- Uninsured Americans who obtained coverage under the Affordable Care Act filled needed prescriptions while seeing their out-of-pocket costs drop, a Rand Corporation analysis shows.
- Individuals with low income who gained Medicaid coverage filled 79% more prescriptions and spent 58% less out-of-pocket per prescription in 2014 versus 2013. Those who got private insurance on one of the ACA public health exchanges filled 28% more scripts and paid 29% less out-of-pocket.
- The researchers hope to gather more data to see if the increase in prescription use translates to improved outcomes for patients.
The researchers analyzed prescription transaction data for 6.7 million individuals to see how usage had changed since implementation of Obamacare. They found a 30% drop in the proportion of uninsured Americans in 2014, compared with 2013.
Prescription use was higher among people with at least one of five major conditions: Asthma, chronic obstructive pulmonary disease, diabetes, depression and high cholesterol. For example, new Medicaid enrollees with asthma or COPD filled 17.8 more prescriptions in 2014 than in 2013, an increase of 67%. Previously uninsured people who gained Medicaid coverage but didn’t have one of the five major conditions filled 10.9 more prescriptions.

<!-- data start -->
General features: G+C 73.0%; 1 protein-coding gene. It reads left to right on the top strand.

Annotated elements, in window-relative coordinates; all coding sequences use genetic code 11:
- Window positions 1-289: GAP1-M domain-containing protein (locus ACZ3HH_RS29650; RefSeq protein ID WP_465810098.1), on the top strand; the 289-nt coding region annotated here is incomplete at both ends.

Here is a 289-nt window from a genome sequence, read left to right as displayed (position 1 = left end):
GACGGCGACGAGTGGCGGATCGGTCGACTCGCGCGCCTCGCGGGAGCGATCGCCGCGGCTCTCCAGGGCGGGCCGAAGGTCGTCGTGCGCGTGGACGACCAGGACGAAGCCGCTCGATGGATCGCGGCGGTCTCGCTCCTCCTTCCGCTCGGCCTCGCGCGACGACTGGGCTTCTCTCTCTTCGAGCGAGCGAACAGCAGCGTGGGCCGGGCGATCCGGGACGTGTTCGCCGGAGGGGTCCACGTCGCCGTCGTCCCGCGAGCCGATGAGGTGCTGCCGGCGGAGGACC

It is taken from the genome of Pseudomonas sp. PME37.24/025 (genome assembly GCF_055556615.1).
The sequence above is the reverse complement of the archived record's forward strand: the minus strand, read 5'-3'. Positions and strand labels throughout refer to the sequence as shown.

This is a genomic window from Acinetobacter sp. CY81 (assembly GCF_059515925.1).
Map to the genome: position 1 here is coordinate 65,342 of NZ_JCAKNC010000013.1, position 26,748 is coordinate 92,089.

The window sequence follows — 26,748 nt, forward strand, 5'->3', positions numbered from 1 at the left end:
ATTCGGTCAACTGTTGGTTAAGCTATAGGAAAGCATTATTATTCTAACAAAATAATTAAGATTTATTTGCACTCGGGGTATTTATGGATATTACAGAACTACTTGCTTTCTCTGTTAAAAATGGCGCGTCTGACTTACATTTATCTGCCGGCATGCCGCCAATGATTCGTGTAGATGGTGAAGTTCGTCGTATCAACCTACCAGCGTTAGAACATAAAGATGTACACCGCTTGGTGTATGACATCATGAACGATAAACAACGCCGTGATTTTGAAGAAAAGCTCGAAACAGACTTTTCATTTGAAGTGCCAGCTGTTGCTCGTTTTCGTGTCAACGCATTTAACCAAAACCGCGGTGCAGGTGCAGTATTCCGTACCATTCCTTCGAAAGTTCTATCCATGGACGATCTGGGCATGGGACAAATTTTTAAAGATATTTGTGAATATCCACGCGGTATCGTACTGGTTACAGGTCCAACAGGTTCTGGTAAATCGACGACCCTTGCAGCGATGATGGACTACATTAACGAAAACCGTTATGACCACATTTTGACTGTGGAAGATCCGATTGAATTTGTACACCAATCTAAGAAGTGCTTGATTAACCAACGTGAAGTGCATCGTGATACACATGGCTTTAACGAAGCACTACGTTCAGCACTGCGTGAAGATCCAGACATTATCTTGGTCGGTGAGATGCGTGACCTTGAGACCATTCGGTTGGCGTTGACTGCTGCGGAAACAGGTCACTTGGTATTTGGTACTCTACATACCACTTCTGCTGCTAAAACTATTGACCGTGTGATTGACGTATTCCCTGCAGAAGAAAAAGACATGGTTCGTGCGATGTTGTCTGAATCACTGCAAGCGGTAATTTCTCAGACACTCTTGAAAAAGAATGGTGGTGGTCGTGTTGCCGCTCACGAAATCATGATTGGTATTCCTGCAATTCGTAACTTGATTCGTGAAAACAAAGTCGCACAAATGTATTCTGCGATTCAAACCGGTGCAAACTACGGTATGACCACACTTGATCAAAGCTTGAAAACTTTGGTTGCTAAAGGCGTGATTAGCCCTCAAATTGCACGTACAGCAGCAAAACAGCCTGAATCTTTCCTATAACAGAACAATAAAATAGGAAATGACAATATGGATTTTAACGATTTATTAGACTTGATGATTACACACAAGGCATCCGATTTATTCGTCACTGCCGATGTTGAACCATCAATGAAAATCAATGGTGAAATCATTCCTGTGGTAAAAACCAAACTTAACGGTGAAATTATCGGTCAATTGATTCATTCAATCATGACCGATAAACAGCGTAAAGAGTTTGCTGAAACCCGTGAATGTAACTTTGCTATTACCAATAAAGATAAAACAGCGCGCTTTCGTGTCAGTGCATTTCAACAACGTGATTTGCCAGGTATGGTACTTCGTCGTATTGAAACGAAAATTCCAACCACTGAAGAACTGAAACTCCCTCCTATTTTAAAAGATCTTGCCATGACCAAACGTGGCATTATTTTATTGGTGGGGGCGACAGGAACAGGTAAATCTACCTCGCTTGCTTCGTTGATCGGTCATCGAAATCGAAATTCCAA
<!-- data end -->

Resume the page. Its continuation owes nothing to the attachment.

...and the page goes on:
“The increase in use among people who gained coverage could reflect the initiation of treatment for newly diagnosed conditions or for preexisting but untreated or undertreated conditions,” the researchers wrote. “While our study did not specifically address the impacts of initiating treatment, treatment of preexisting conditions could improve long-run health outcomes and reduce long-run health care spending.”
At the same time, the net impact of increased prescription use across all healthcare services is unclear since some those costs might by offset by reduced spending on other services.
Forbe’s Bruce Japsen notes the findings be profitable for retail pharmacies and drug benefit managers that fill all these new prescriptions.